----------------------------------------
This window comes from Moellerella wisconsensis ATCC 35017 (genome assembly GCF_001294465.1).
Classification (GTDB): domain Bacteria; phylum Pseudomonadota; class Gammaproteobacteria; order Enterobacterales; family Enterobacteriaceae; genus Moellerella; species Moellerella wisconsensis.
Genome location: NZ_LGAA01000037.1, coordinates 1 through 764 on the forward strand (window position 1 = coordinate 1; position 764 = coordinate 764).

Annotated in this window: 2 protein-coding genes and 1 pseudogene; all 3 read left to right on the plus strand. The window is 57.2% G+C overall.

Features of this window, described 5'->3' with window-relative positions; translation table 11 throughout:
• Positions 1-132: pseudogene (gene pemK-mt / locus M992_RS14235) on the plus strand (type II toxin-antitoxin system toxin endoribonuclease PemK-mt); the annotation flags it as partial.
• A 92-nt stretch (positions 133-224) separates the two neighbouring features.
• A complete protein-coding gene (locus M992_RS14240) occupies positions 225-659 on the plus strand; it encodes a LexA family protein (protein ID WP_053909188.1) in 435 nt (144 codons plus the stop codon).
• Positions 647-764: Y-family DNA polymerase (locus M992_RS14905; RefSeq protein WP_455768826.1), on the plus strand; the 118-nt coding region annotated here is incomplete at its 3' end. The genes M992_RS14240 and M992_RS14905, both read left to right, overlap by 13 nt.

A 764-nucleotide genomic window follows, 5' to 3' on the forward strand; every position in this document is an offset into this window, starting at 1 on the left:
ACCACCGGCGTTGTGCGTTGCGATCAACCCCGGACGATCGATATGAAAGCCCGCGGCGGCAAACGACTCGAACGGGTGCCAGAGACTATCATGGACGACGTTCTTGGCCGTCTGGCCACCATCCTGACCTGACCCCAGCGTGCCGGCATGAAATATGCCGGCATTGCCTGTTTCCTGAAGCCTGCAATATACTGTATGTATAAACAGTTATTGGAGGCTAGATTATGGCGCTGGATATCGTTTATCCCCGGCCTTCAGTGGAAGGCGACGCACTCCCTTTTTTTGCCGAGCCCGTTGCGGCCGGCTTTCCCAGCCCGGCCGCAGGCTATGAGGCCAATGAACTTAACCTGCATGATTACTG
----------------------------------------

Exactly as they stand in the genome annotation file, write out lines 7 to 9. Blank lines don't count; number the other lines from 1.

• A 92-nt stretch (positions 133-224) separates the two neighbouring features.
• A complete protein-coding gene (locus M992_RS14240) occupies positions 225-659 on the plus strand; it encodes a LexA family protein (protein ID WP_053909188.1) in 435 nt (144 codons plus the stop codon).
• Positions 647-764: Y-family DNA polymerase (locus M992_RS14905; RefSeq protein WP_455768826.1), on the plus strand; the 118-nt coding region annotated here is incomplete at its 3' end. The genes M992_RS14240 and M992_RS14905, both read left to right, overlap by 13 nt.